Wednesday morning, according to sources, executives are holding emergency meetings to discuss how they can sever the relationship with the country’s highest-rated cable-news host without causing collateral damage to the network. The board of Fox News’ parent company, 21st Century Fox, is scheduled to meet on Thursday to discuss the matter.

Sources briefed on the discussions say O’Reilly’s exit negotiations are moving quickly. Right now, a key issue on the table is whether he would be allowed to say good-bye to his audience, perhaps the most loyal in all of cable (O’Reilly’s ratings have ticked up during the sexual-harassment allegations). Fox executives are leaning against allowing him to have a sign-off, sources say. The other main issue on the table is money. O’Reilly recently signed a new multiyear contract worth more than $20 million per year. When Roger Ailes left Fox News last summer, the Murdochs paid out $40 million, the remainder of his contract.

According to sources, Fox News wants the transition to be seamless. Executives are currently debating possible replacement hosts. Names that have been discussed include Eric Bolling, Dana Perino, and Tucker Carlson, who would move from his successful 9 p.m. slot and create a need for a new host at that time. One source said Sean Hannity is happy at 10 p.m. and would not want to move.

Vote Your Ossoff

Voters in a suburban Atlanta congressional district will decide today whether Democratic candidate Jon Ossoff will win outright a special election for a seat in the U.S. House of Representatives, in a district the Republican Party has held since 1979. The closely watched contest has drawn national attention as the first political bellwether of the Trump era, after the district nearly split its vote between the Republican leader and Hillary Clinton in last year’s presidential election. It even drew the president’s personal attention Monday, when the White House occupant criticized Ossoff in a tweet.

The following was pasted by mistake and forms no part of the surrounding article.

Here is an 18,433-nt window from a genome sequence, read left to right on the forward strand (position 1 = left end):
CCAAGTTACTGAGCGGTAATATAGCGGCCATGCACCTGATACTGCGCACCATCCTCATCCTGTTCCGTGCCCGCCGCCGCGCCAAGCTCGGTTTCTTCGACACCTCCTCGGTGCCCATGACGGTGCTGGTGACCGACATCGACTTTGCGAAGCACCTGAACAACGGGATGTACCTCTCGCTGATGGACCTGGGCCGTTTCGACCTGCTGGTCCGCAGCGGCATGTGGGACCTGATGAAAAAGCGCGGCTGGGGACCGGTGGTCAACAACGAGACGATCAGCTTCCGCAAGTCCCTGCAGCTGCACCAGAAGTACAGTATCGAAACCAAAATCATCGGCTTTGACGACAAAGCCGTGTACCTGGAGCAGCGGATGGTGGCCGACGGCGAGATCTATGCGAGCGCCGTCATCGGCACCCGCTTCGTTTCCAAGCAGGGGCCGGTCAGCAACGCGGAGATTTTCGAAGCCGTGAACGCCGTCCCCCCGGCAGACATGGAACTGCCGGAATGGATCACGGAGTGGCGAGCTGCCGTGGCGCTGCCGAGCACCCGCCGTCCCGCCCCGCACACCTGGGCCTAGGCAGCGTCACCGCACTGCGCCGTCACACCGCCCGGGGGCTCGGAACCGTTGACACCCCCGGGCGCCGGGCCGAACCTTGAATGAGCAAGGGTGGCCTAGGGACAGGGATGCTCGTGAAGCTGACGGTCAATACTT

Clearly, Republicans are nervous — as Trump fired off two more tweets this morning:

In order to avoid a runoff, Ossoff must get more than 50%. Republicans hope he fails to reach 50%, thus placing him against a Republican around whom all the GOP will unite.

Nate Silver does not see this happening:

And his answer to that question? Ossoff will win the runoff by 4 percentage points, but that “win” has a large margin of error (8 points).

This is more than about one seat in the House obviously. It will show Democrats that they can win in 2018 — even take back the House.

I expect early returns to be misleading. Georgia 6th has early voting — and motivated Dems will have come out for that. That will be reflected in the early voting.  I don’t expect a win today for Issoff, just the runoff.  But if he gets the win sans runoff, that would be…. yuge.

SIDENOTE: I am a bit concerned about this and wondering why others aren’t:

COBB COUNTY, Ga. – Channel 2 Action News has learned that critical voting machines were stolen just days before polls will open for a special election.